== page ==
Temporal Assessment of the Embodied Greenhouse Gas Emissions of a Toronto Streetcar Line
Abstracts:Transportation greenhouse gas (GHG) emissions often account for the largest share of urban GHG emissions. Consequently, large-scale reductions in urban GHG emissions will not be possible without significant improvements in the transport sector. Increasing public transit mode share is widely promoted in efforts to reduce GHG emissions from transport. Large increases in public transit use will require the provision of new transportation infrastructure, which is itself GHG intensive. This paper presents a time-dependent analysis of the embodied GHG emissions associated with construction and reconstruction for the refurbishment and street redesign of the 510 Spadina streetcar route in Toronto, Canada during a 38-year period. From 1987 to 2015, the embodied emissions in the line’s civil infrastructure are calculated as 27.4 kilotons of
). It is expected that, by 2025, further reconstruction of the right-of-way (ROW) will increase embodied GHG emissions to
. Overall, reconstruction projects increase GHG emissions by 25.9% beyond initial construction. When accounting only for at-grade infrastructure, reconstruction increases embodied emissions by 45.8% during the 38-year study period.
Deep Learning for Critical Infrastructure Resilience
Abstracts:Ensuring the resiliency of critical infrastructures is essential in modern society, but much of the deployed infrastructure has yet to fully leverage modern technical developments. This paper intersects two unique fields—deep learning and critical infrastructure protection—and illustrates how deep learning can improve resiliency within the electricity sector. Machine vision is the combination of machine intelligence, or computer systems automatically learning patterns from exemplar data, and image analysis, or objects of interest being automatically segmented and identified from video image data. This technology has the potential to automate threat assessments in the context of securing critical infrastructures. Rather than traditional reactionary approaches, we present here a method of leveraging deep learning for the detection of threats to critical infrastructures before failures occur. This paper discusses the state-of-the-art in deep learning for creating machine vision systems, and the concepts are applied to increase the resiliency of critical infrastructures. The intersection between machine vision and critical infrastructures is discussed, as are key benefits and challenges of invoking such an approach, and examples within several fields of critical infrastructures are presented. Automated inspection of the power infrastructure using vehicle-mounted video acquisition equipment is explored, and a proof-of-concept implementation of a deep convolutional neural network is developed, achieving 95.5% accuracy in distinguishing power-related infrastructures within images largely typical of rural settings. These preliminary results show promise in the application of deep learning and machine vision to protecting critical infrastructures through preventative maintenance.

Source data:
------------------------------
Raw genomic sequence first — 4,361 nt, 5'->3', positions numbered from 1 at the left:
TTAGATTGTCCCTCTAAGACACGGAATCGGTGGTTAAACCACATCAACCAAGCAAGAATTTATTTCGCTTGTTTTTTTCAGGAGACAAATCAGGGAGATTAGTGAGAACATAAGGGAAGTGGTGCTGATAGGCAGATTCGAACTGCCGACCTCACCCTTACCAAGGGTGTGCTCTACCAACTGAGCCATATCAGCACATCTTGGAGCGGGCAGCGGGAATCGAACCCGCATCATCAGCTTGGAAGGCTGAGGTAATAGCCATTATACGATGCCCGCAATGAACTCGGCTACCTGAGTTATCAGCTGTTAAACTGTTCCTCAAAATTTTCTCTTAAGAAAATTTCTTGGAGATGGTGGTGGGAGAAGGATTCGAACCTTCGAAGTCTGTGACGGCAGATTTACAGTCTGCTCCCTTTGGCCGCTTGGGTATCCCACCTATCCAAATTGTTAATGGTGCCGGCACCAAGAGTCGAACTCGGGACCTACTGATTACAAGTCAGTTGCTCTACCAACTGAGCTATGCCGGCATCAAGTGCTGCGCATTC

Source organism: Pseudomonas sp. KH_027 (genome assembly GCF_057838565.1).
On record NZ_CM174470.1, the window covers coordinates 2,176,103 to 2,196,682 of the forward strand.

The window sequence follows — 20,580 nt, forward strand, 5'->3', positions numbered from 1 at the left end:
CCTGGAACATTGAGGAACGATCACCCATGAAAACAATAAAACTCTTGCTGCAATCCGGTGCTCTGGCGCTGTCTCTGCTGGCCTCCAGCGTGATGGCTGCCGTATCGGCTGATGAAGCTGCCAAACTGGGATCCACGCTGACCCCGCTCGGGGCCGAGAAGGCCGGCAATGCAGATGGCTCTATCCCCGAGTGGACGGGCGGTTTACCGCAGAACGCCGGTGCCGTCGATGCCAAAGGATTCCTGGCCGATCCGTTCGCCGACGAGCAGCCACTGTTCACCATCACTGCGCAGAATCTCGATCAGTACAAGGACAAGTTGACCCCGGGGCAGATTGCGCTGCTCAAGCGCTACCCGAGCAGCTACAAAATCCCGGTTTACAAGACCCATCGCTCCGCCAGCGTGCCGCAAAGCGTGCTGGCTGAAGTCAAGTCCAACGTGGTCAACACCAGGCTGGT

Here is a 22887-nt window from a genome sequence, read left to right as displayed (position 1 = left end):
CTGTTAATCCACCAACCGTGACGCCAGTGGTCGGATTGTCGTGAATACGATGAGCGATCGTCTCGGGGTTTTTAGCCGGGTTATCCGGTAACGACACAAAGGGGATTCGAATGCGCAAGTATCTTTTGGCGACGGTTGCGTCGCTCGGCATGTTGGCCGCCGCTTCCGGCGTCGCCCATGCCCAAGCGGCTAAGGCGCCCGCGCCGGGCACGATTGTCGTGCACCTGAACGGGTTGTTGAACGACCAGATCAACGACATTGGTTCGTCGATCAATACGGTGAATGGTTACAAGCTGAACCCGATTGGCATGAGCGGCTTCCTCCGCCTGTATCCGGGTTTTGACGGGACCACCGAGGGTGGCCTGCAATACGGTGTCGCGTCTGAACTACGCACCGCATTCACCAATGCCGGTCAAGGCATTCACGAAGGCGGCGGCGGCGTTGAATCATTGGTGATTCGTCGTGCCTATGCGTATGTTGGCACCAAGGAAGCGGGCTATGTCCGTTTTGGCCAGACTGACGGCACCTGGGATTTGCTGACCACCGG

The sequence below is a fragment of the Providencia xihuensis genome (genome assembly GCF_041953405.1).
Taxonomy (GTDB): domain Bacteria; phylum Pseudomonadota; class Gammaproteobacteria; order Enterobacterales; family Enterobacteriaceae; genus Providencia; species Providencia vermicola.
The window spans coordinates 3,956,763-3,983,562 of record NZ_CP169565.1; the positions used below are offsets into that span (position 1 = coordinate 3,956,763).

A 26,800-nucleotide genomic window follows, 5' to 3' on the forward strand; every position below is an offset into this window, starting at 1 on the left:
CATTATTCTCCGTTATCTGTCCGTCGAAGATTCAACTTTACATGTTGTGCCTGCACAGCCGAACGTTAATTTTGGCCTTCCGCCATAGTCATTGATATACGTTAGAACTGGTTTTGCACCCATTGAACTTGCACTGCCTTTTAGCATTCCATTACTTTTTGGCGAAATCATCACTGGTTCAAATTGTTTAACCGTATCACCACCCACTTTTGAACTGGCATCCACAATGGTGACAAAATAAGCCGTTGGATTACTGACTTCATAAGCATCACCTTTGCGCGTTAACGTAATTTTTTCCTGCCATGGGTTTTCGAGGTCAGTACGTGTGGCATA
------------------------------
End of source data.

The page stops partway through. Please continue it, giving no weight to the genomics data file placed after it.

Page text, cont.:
Impact of Side Friction on Performance of Rural Highways in India
Abstracts:Abutting land-use patterns always play an important role in the performance of a road section. Land use along rural highways in developing countries is significantly different from that in developed countries. Existence of side friction in rural highways is a common characteristic in developing countries like India. In India, substantial investment has been made to improve the performance of various categories of roads. Widening and strengthening projects have been taken up and condition of road surfaces has been improved, but travel speeds and service levels have not been improved as expected because of prevailing land-use patterns. One important factor has been the existence of side friction along rural roads in India. Roadside markets are generally found at a frequent intervals along rural highways. Interactions among fast moving vehicles, pedestrians, and slow-moving local vehicles occur in a unique and random manner. The objective of the present work is to quantify the impact of roadside friction generated by roadside markets on travel speed, capacity, and level of service (LOS) of rural highways in India. A roadside friction index (RSFI) has been developed to quantify side friction. Using data collected from three study sections, speed-flow curves were developed for various side friction levels. The k-mean cluster analysis algorithm was applied for determining threshold values for LOS. Five threshold limits for LOS are recommended for a stable flow zone considering percentage speed reduction (PSR) and volume:capacity (
) ratio as measure of effectiveness. Impacts of side friction on the capacity of rural highway are also investigated.